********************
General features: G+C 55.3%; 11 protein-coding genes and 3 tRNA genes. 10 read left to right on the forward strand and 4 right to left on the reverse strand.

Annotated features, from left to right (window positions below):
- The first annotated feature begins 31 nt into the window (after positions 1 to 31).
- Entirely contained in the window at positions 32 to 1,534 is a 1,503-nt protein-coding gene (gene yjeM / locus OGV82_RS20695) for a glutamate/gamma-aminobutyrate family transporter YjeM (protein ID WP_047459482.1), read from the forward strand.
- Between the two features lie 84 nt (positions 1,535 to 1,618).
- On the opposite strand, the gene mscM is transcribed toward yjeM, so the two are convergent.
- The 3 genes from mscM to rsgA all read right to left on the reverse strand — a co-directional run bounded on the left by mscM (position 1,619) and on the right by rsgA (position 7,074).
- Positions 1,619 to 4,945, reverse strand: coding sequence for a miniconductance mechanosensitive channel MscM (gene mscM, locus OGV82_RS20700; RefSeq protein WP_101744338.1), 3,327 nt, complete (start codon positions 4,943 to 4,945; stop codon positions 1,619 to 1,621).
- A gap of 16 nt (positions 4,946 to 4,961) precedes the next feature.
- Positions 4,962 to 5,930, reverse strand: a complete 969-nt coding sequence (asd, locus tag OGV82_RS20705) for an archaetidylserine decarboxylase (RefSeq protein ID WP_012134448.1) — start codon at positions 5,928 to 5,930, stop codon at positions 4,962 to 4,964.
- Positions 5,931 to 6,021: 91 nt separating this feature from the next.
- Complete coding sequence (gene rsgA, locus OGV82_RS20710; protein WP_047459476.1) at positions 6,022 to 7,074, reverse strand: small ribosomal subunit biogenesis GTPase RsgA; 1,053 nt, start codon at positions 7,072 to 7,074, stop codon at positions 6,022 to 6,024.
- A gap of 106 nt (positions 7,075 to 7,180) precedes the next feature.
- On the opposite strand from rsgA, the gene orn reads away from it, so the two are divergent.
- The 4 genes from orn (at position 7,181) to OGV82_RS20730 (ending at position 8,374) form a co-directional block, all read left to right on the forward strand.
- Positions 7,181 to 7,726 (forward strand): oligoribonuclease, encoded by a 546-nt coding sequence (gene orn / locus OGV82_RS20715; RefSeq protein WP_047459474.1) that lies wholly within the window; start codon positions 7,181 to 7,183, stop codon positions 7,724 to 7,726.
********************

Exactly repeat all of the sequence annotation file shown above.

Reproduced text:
General features: G+C 55.3%; 11 protein-coding genes and 3 tRNA genes. 10 read left to right on the forward strand and 4 right to left on the reverse strand.

Annotated features, from left to right (window positions below):
- The first annotated feature begins 31 nt into the window (after positions 1 to 31).
- Entirely contained in the window at positions 32 to 1,534 is a 1,503-nt protein-coding gene (gene yjeM / locus OGV82_RS20695) for a glutamate/gamma-aminobutyrate family transporter YjeM (protein ID WP_047459482.1), read from the forward strand.
- Between the two features lie 84 nt (positions 1,535 to 1,618).
- On the opposite strand, the gene mscM is transcribed toward yjeM, so the two are convergent.
- The 3 genes from mscM to rsgA all read right to left on the reverse strand — a co-directional run bounded on the left by mscM (position 1,619) and on the right by rsgA (position 7,074).
- Positions 1,619 to 4,945, reverse strand: coding sequence for a miniconductance mechanosensitive channel MscM (gene mscM, locus OGV82_RS20700; RefSeq protein WP_101744338.1), 3,327 nt, complete (start codon positions 4,943 to 4,945; stop codon positions 1,619 to 1,621).
- A gap of 16 nt (positions 4,946 to 4,961) precedes the next feature.
- Positions 4,962 to 5,930, reverse strand: a complete 969-nt coding sequence (asd, locus tag OGV82_RS20705) for an archaetidylserine decarboxylase (RefSeq protein ID WP_012134448.1) — start codon at positions 5,928 to 5,930, stop codon at positions 4,962 to 4,964.
- Positions 5,931 to 6,021: 91 nt separating this feature from the next.
- Complete coding sequence (gene rsgA, locus OGV82_RS20710; protein WP_047459476.1) at positions 6,022 to 7,074, reverse strand: small ribosomal subunit biogenesis GTPase RsgA; 1,053 nt, start codon at positions 7,072 to 7,074, stop codon at positions 6,022 to 6,024.
- A gap of 106 nt (positions 7,075 to 7,180) precedes the next feature.
- On the opposite strand from rsgA, the gene orn reads away from it, so the two are divergent.
- The 4 genes from orn (at position 7,181) to OGV82_RS20730 (ending at position 8,374) form a co-directional block, all read left to right on the forward strand.
- Positions 7,181 to 7,726 (forward strand): oligoribonuclease, encoded by a 546-nt coding sequence (gene orn / locus OGV82_RS20715; RefSeq protein WP_047459474.1) that lies wholly within the window; start codon positions 7,181 to 7,183, stop codon positions 7,724 to 7,726.